During the recent BIN conference, I introduced open space technology as a version of “montessori for adults.” Go do what you want, as you want, with whomever else wants to do it. Or as they say in the Montessori camp, “go learn on your own, while being guided by a teacher.” Guiding happens, just with us guiding ourselves rather than relying on some typical teacher/facilitator.
I have attended too many gatherings and conferences where the energy of a group can swiftly change. The warmth, curiosity of the first-day-and-a-half pivots. Suddenly, people can begin to see that the multi-day funfest is has an endpoint. Questions arise: how do i carry this on next week when I am back at school/work/my home/my desk? How will the importance of this moment be sustained? Who is going to follow through on all that been talked about, identified, proposed and what i have heard?
Open space can be a pressure valve to let off some of the steam that expands in a contained space. Instead of trying to control it, open space provides a blank canvass for people to doodle, paint and illustrate. Old controlling tendencies get mired in question of what: what are we gonna paint? what are we using, watercolors, oils, pastels, charcoal? what is going on this canvass?
Instead, open space can be a canvass to the nth power. There can be as many canvasses as there are people who are ready to paint. Canvasses for whatever people identify a need for, and then commit to take it upon themselves to utilize. (if no one goes to discuss the place that open space identifies, then it quickly ceases)
Instead of saying, “oh no, we only have x number of slots,” open space enables, equips and empowers. People can say:
– You want a canvass to do what?
– Great. Go find some space and put a call out to everyone else so they know what you are up to.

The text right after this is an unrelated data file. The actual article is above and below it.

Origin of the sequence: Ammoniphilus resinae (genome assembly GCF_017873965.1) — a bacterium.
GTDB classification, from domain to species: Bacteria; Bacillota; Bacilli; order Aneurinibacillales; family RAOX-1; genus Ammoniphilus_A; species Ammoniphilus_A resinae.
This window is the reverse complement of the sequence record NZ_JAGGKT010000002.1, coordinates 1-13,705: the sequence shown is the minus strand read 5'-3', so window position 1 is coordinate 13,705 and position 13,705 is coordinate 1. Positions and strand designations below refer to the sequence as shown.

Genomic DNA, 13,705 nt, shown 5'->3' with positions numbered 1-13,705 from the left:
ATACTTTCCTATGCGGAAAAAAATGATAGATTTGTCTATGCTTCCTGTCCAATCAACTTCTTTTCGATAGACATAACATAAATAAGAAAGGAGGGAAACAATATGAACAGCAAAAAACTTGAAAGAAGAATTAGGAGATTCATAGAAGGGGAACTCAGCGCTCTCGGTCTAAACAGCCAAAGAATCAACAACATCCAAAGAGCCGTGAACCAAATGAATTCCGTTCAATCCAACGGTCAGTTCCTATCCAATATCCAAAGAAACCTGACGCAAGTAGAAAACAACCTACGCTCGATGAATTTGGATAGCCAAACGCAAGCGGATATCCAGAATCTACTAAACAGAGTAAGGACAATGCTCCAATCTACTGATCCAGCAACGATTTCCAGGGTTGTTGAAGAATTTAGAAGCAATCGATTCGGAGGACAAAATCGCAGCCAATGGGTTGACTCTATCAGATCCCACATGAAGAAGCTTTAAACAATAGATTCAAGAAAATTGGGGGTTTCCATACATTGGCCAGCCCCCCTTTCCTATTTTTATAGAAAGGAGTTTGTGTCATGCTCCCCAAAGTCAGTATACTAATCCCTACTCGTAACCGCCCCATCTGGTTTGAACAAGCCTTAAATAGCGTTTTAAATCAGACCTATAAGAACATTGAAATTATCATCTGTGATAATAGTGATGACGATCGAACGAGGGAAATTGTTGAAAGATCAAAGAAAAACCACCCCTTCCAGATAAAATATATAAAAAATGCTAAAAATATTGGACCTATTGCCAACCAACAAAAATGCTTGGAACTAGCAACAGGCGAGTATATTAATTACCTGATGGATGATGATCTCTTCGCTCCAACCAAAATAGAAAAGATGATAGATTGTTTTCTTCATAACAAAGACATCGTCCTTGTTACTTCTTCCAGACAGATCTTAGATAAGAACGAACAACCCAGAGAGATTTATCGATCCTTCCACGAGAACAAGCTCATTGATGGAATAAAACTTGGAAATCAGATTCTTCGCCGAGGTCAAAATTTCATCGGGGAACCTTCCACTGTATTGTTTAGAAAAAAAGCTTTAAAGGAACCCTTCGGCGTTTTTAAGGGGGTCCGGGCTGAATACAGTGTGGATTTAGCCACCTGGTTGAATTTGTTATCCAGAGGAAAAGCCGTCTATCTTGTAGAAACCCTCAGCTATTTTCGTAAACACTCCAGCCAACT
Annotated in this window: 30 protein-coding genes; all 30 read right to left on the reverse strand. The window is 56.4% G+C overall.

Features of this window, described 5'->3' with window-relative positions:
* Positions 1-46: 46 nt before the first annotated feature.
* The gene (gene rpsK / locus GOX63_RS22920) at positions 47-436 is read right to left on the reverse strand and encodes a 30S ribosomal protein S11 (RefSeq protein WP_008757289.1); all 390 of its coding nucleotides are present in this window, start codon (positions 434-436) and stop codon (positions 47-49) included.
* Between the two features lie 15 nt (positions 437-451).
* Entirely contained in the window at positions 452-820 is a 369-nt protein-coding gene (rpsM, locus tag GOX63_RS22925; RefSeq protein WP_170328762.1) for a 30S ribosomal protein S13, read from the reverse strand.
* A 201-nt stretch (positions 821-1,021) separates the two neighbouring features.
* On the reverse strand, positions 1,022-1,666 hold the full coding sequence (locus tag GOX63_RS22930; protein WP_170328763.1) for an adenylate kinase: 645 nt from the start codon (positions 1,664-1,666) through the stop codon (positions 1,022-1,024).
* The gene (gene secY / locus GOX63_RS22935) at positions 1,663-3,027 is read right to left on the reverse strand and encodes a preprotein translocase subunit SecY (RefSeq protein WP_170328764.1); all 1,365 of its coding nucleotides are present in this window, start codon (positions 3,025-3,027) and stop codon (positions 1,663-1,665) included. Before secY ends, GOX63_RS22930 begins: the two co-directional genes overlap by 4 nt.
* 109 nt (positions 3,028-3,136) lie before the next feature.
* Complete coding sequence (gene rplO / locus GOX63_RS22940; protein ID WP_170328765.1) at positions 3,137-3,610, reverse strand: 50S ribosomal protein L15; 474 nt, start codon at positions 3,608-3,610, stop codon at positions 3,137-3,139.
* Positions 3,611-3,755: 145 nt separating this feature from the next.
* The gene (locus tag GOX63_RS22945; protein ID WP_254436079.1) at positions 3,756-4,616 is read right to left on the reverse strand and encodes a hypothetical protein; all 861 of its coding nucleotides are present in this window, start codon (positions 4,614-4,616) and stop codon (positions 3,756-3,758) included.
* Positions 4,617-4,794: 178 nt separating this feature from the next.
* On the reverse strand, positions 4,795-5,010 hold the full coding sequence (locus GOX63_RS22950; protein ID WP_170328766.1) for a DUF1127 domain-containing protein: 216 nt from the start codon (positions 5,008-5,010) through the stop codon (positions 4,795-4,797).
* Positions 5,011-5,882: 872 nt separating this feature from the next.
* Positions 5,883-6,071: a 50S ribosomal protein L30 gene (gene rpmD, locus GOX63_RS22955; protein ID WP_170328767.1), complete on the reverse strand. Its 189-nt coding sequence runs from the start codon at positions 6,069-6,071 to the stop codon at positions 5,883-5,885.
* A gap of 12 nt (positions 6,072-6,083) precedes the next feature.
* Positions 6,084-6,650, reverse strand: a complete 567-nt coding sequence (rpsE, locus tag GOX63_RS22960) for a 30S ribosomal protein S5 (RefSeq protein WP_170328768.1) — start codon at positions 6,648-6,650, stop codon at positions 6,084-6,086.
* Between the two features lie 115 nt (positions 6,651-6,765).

The primary constraint in open space is our minds. By that, I mean the limits of what our human minds can fathom when we categorize, define and differentiate. Open space is a wiki for meetings and conferences. Some people can discuss topics and issues while others can figure out the building blocks of logistics, principles, leadership, communications. This is some of what happened when we devolved in Atlanta.
A year ago, I first introduced open space to another group. When defining it, I had to explain that it is not Free Time. Instead, it was a time for people:
- to go do what they need to do,
- to go where they needed to go,
- in order to take care of themselves.
That meant napping for some, and snacking for others. For me, i sat on a rocking chair on a large porch at the Benezet House of the Penn Center in St Helena, South Carolina. FOr most of the people present, it was a chance to jump in the car, ride 10 minutes to the beach where they took their shoes off, rolled their pant legs up, and strolled in the waves along the beach. They were doing what they needed to take care of themselves. They were right where tehy needed to be. And they got to do the things that we were all there to do: tell our stories, exchange ideas and experiences, compare notes.